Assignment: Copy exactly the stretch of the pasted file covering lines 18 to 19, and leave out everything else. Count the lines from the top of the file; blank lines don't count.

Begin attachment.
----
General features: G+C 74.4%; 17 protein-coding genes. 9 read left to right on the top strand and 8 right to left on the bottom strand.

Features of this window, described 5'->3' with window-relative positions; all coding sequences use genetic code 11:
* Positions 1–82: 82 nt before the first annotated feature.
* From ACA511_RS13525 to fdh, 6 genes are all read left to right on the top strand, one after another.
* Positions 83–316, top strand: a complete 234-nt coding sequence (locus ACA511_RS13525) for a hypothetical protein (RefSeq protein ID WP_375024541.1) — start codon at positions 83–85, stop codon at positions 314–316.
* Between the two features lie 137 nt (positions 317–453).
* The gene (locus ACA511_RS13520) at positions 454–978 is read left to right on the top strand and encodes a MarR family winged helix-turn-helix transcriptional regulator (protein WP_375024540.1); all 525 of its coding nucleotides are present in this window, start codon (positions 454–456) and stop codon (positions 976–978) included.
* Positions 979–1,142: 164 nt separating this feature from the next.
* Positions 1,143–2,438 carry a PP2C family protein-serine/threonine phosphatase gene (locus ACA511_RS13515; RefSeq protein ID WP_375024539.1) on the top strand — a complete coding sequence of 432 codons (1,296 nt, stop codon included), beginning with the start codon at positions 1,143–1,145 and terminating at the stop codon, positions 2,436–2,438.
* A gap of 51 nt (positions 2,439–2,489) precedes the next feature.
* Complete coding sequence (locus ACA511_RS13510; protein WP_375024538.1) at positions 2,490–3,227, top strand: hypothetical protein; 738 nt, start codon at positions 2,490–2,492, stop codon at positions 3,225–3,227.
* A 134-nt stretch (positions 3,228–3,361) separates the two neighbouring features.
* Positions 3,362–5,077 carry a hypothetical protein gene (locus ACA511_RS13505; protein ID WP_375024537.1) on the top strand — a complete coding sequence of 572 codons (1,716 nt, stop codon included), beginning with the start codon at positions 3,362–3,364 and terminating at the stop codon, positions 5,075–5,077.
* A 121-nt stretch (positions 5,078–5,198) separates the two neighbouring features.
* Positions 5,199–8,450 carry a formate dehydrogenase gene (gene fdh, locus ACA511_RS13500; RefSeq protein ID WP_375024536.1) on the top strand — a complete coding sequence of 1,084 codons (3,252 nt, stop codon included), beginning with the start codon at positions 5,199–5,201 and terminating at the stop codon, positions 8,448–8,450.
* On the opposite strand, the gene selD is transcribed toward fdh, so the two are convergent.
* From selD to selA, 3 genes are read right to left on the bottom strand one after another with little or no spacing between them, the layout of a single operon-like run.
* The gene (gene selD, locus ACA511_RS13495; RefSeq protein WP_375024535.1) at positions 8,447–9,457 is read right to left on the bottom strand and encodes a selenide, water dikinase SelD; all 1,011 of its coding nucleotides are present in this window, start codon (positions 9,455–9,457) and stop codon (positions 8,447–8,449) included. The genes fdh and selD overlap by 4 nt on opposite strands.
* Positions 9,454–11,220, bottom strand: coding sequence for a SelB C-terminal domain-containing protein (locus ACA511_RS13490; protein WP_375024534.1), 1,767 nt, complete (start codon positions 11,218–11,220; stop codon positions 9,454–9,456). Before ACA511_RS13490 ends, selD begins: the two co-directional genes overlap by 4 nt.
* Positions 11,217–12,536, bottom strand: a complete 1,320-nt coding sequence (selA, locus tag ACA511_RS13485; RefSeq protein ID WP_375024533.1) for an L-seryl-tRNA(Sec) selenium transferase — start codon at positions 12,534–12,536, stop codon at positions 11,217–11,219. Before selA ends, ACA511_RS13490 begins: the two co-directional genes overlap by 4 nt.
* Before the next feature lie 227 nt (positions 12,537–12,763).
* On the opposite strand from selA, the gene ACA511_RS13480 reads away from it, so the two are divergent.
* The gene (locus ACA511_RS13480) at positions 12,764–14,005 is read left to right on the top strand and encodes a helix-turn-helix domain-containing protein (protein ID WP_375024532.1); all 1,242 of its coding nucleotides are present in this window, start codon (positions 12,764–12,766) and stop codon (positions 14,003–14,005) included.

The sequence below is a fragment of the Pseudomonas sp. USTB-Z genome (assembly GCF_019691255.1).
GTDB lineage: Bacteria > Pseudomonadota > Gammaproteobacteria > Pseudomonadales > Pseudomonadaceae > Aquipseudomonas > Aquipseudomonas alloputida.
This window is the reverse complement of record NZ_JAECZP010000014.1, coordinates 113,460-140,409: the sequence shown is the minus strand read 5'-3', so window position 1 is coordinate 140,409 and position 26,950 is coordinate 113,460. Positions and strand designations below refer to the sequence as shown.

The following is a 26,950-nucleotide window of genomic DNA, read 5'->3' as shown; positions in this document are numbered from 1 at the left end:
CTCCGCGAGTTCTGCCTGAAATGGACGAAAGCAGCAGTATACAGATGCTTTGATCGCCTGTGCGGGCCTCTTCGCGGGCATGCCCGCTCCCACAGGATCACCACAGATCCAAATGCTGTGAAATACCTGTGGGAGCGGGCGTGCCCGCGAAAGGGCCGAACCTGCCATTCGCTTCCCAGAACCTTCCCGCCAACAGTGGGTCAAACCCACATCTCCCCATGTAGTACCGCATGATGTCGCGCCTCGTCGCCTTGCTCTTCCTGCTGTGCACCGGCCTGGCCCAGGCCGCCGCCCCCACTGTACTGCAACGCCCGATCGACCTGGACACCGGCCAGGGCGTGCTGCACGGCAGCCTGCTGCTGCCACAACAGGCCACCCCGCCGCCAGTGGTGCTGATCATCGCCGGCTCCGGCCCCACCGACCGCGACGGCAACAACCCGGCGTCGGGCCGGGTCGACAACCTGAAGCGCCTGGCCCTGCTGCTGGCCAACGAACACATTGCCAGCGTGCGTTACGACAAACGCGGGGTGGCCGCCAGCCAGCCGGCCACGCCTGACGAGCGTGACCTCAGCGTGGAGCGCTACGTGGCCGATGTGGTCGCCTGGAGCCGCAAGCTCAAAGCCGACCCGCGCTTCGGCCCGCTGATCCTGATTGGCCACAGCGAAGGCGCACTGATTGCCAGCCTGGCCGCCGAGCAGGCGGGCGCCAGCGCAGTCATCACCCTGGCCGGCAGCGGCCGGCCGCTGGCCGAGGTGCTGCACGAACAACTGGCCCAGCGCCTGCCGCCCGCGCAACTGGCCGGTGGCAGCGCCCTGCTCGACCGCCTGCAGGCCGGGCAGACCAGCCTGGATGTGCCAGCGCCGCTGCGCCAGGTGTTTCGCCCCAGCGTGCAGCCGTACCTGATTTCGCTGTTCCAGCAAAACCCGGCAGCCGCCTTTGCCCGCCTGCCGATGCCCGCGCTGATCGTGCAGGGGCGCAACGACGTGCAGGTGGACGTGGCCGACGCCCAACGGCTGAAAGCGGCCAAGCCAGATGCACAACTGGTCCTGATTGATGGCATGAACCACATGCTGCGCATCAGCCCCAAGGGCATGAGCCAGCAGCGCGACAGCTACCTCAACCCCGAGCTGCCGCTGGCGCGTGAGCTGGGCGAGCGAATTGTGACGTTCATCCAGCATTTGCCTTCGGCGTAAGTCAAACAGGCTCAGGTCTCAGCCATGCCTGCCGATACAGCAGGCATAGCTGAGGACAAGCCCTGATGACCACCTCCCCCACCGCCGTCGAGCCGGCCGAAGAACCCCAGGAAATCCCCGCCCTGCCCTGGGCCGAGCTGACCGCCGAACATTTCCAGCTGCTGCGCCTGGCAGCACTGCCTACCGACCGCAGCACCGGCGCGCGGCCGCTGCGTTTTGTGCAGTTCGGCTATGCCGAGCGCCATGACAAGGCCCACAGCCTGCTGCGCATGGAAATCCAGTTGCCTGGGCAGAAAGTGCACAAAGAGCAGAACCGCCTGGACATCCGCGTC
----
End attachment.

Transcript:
* The gene (gene selD, locus ACA511_RS13495; RefSeq protein WP_375024535.1) at positions 8,447–9,457 is read right to left on the bottom strand and encodes a selenide, water dikinase SelD; all 1,011 of its coding nucleotides are present in this window, start codon (positions 9,455–9,457) and stop codon (positions 8,447–8,449) included. The genes fdh and selD overlap by 4 nt on opposite strands.
* Positions 9,454–11,220, bottom strand: coding sequence for a SelB C-terminal domain-containing protein (locus ACA511_RS13490; protein WP_375024534.1), 1,767 nt, complete (start codon positions 11,218–11,220; stop codon positions 9,454–9,456). Before ACA511_RS13490 ends, selD begins: the two co-directional genes overlap by 4 nt.